HubSpot’s blog topic generator is another great tool for coming up with new content ideas. You simply give it three topics and it produces five topic ideas for you.
As you can see in the disclaimer, these topics aren’t perfect. You’ll want to tweak the titles so that they’re more personalize for your blog, but this tool at least gets the ball rolling for you. I typed in “storage,” “organization,” and “moving,” and HubSpot provided these topics in seconds:
If you fill out the form, they’ll give you even more topics. If you don’t want to fill out the form, you could also keep coming up with different words by hitting the “try again” link. Combining this tool with other topic generating tools will help you come up with weeks or months worth of topics in no time at all.
When I found this tool, I had hundreds of articles saved on my work account, personal account, in my phone, and on Facebook. It was a mess. Now, they’re all saved on Pocket, which I can access from any browser or with the app on my phone. They even have a Google Chrome extension, allowing you to click a button and instantly save to your Pocket account. From there you can add tags (like “design”, pictured above), making it easy to sort through information down the road.
Another great feature of this app is the “Recommended” tab. It pulls information from all the articles, images, and videos you’ve saved. Once you’ve run out of new content and want to find some interesting new pieces, simply head over to the “Recommended” tab. My Pocket app knows that I like to read about content marketing, business, startups, and design, and that some of my favorite sites are Kissmetrics, HubSpot, and Thought Catalog.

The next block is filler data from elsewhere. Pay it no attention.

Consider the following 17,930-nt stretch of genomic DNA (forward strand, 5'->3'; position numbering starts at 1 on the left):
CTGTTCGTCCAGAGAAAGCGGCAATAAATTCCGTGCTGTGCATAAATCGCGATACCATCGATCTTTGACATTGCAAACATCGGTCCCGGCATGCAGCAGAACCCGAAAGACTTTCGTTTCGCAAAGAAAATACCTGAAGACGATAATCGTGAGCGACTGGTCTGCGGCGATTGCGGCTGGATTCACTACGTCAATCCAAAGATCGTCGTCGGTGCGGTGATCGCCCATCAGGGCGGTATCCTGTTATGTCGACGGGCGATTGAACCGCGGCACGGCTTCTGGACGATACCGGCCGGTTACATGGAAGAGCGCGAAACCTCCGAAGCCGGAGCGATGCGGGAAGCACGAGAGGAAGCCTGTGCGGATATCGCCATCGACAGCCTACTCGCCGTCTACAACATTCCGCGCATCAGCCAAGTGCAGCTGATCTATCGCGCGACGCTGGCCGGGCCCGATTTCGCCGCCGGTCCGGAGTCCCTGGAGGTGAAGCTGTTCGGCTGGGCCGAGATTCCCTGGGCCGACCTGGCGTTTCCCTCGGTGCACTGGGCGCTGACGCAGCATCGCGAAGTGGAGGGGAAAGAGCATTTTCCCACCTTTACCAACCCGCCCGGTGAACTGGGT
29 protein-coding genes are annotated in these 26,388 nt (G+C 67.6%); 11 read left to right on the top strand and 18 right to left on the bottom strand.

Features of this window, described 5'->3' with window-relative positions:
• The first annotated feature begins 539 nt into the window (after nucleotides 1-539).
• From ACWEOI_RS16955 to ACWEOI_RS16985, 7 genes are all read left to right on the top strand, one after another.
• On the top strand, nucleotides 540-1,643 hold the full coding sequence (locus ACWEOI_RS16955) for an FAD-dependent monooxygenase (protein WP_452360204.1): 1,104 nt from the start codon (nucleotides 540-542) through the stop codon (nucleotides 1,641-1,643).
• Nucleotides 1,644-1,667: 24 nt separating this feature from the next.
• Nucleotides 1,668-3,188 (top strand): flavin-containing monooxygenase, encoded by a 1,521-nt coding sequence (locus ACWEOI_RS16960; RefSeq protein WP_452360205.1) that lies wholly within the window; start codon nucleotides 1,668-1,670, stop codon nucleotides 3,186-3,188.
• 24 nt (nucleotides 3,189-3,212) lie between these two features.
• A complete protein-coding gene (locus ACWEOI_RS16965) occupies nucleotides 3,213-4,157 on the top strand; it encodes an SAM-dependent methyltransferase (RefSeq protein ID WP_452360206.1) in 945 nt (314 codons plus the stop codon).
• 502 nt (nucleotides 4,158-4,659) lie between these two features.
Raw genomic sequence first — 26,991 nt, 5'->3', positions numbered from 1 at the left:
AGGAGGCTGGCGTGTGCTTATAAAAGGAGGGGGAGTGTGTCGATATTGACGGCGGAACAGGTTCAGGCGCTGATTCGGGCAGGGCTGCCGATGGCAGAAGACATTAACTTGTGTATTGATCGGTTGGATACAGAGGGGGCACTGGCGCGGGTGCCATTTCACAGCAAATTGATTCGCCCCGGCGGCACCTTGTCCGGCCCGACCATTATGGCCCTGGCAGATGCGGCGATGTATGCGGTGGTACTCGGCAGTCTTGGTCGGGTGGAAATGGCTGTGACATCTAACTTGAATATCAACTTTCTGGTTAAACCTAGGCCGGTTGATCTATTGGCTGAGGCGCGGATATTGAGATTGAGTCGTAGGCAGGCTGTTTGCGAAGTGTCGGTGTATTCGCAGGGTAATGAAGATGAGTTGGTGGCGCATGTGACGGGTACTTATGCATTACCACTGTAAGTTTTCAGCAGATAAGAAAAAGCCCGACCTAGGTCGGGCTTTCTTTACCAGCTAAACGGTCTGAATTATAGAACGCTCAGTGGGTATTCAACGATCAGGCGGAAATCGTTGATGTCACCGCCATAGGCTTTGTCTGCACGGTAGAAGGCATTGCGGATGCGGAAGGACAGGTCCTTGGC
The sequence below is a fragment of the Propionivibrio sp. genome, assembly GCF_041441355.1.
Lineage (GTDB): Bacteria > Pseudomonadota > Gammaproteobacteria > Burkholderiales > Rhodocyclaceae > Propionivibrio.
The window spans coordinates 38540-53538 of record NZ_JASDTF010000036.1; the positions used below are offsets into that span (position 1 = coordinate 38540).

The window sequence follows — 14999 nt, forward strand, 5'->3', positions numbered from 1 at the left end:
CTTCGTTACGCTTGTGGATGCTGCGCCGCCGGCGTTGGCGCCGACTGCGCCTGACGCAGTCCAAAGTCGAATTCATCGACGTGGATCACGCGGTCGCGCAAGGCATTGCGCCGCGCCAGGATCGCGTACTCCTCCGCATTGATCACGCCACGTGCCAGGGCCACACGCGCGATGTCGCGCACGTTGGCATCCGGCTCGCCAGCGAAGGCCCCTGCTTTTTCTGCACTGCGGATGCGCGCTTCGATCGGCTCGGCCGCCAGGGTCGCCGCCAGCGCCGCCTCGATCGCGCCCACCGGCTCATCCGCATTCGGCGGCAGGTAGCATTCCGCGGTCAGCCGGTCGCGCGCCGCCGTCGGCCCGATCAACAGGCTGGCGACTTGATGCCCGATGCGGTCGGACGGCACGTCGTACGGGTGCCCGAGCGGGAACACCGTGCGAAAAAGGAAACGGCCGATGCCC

Sometimes the best inspiration to keep writing is to keep reading. By keeping all of my links (from both personal and work life) in one place, I don’t feel like I’m getting stagnant and I can think beyond the typical topics for my industry. Even if you aren’t a blogger, Pocket is the perfect little tool for keeping all the ideas floating around in your head in one place, which can clear your mind and allow you to get focused easily.
Again, the biggest challenge you’ll face while blogging is coming up with new ideas and keeping inspired. Several tools on this list help you do that. Honestly, the more tools you have for this purpose, the better. This next option allows you to type in one keyword. Then it comes up with pages and pages of ideas for you.
It's important to use these ideas as springboards for your own ideas. You can see that some of the titles aren’t grammatically correct or logical. They’re pulled from existing articles, too, so you don’t want to copy the title for your own blog. When I typed in “storage” I got the following:
It’s pretty amazing how many ideas this one tool can give you. It also helps you keep track of them by allowing you to save the ideas you like. Simply click the “>>” button next to an idea and it’ll add to a list on the right side of the screen. After you’ve scrolled through the pages of ideas and saved the ones you like best, you can copy that list over to wherever you keep a running list of blog topic ideas.